“Men Were Created to Work”: this is the headline of the new ad for men’s ministry guru Patrick Morley’s new book, A Man’s Guide to Work. “We feel most happy, most alive, and most useful doing the work we were supposed to do”, the blurb states.
This continues a long connection between men’s ministry, business and work. Particularly within evangelical ministries, work is used as a signifier for masculinity and, following the prosperity gospel, the pursuit and receipt of wealth through work is seen as a sign of God’s favour. As William Connolly amusingly puts it, “the right leg of the evangelical movement is joined at the hip to the left leg of the capitalist juggernaut. Neither leg could hop far unless it was joined to the other”.
Men’s ministry leaders often flaunt their business pedigree to confirm their ministry leadership and masculinity. Indeed, ministry leadership is often spoken of using business terminology. For example, Patrick Morley is described as ‘Chairman and CEO’ of Man in the Mirror and his biographical details refer to his past business success. And now Morley’s new book makes this connection between Christian masculinity and work even stronger.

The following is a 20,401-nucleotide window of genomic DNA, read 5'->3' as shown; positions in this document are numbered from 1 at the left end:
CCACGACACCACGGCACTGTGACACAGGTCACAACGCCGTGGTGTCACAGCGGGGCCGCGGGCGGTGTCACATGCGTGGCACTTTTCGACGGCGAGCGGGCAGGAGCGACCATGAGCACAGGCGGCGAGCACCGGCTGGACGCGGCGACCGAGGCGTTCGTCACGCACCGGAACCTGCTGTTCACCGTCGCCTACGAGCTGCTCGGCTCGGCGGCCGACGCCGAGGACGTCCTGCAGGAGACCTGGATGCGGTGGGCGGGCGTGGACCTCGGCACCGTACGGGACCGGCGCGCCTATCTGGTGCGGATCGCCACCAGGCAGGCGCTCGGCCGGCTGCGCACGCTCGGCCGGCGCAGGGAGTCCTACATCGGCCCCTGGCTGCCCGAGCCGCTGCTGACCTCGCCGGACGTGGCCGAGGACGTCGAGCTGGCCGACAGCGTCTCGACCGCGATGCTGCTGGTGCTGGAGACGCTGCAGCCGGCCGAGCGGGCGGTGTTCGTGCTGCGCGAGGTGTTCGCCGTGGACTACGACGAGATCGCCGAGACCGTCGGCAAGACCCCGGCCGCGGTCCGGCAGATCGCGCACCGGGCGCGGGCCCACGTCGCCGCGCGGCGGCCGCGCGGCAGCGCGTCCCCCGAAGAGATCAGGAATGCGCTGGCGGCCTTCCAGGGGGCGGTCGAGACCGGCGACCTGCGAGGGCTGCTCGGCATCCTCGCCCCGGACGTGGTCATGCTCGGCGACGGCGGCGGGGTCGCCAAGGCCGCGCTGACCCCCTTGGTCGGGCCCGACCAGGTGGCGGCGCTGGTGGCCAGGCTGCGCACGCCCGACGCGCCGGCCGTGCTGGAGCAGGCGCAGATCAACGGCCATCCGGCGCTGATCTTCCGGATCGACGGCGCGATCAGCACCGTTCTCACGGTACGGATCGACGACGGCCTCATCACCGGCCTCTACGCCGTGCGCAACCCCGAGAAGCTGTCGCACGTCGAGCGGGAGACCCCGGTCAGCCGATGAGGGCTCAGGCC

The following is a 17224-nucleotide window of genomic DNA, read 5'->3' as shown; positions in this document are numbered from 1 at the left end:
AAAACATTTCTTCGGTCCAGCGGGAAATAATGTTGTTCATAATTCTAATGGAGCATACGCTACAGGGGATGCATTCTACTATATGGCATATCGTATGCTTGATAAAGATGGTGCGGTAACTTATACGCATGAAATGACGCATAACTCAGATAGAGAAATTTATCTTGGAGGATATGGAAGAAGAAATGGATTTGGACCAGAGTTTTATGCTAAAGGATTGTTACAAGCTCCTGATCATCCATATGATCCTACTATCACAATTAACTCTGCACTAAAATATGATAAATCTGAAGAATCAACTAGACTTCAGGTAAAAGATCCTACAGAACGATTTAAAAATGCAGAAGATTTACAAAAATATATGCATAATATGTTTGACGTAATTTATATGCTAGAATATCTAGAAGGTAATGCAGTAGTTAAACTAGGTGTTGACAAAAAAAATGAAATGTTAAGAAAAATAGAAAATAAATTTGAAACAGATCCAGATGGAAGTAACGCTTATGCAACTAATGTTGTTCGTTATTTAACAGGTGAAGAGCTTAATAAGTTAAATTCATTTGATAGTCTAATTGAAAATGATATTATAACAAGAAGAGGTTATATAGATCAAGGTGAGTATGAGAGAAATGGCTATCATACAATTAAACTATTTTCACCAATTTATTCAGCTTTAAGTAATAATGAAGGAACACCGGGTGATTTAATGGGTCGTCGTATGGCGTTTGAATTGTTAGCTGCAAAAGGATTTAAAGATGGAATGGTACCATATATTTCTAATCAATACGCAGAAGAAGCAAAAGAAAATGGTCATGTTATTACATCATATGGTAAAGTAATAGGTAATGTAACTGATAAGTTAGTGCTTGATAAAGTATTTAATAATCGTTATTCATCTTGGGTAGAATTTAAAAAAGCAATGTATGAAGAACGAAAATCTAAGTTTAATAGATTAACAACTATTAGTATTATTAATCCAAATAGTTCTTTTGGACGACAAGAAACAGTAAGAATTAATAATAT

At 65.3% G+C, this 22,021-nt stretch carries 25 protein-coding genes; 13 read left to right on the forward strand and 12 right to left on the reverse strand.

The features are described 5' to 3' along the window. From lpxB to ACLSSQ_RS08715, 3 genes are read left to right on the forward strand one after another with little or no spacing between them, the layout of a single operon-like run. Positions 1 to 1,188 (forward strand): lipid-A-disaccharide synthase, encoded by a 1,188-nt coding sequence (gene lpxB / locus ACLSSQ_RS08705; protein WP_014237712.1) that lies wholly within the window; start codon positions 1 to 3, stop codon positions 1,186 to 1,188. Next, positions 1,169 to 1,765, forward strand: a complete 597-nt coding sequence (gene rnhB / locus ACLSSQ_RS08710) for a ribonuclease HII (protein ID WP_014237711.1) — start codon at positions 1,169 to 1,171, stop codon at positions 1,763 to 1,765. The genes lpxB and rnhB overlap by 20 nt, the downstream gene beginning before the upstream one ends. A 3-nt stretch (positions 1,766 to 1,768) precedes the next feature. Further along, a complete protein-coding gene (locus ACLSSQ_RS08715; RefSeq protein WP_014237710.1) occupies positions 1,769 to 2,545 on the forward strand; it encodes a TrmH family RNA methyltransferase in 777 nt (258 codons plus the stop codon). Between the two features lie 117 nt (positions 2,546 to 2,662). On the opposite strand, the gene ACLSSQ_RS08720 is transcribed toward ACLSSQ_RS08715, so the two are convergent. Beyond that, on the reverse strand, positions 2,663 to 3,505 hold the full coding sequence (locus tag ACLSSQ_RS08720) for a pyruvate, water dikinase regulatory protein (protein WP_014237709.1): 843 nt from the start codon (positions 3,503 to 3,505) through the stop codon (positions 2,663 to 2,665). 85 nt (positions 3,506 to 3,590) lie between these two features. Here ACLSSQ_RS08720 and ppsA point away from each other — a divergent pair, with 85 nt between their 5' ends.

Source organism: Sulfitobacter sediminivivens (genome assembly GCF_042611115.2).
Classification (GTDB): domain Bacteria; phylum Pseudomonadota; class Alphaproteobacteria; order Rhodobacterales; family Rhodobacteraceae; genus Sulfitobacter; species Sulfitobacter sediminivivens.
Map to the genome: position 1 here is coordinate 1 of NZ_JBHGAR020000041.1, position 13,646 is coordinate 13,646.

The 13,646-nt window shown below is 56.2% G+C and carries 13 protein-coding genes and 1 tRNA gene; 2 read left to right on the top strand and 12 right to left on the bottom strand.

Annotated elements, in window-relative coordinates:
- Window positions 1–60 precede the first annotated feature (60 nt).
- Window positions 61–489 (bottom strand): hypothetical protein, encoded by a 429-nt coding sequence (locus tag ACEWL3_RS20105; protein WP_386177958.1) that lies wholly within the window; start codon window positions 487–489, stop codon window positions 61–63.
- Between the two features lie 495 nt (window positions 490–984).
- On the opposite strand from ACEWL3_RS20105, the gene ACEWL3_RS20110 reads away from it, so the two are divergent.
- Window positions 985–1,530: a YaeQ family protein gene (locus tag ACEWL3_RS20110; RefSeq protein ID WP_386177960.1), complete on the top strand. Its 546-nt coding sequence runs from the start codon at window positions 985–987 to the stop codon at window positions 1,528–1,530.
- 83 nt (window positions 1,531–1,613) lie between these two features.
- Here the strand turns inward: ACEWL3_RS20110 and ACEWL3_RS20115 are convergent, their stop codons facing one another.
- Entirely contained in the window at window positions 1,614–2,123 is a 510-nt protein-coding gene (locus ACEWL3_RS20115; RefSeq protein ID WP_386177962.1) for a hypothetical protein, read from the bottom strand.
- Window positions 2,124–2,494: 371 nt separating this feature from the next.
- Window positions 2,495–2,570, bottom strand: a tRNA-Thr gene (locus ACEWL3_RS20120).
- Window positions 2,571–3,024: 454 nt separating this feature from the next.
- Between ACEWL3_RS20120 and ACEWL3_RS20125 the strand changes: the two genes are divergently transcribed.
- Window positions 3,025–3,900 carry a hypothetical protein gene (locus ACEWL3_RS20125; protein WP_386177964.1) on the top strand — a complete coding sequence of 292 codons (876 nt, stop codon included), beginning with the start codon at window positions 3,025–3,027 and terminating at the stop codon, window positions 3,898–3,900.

There are problems with this from two different directions.
First, too many men are already dissociated from their interiority: the last thing they need to do is to start constructing their masculine identities around yet another external variable such as work. The seemingly endless pursuit of work is one of the things which results in a pathological masculinity.
Second, it is part of the continuing co-opting of the spiritual into the economic domain, demanding that we employ that last part of the world that belongs to us (the spiritual) in the office 9-5. The end game here (usually engineered in the management realm) speaks more to the priority of work than us as individuals. As Jeremy Carrette and Richard King say in their excellent book $elling Spirituality, “What is being sold to us as radical, trendy and transformative spirituality in fact produces little in the way of a significant change in one’s lifestyle or fundamental behaviour patterns (with the possible exception of motivating the individual to be more efficient and productive at work)”.
No thanks, Patrick.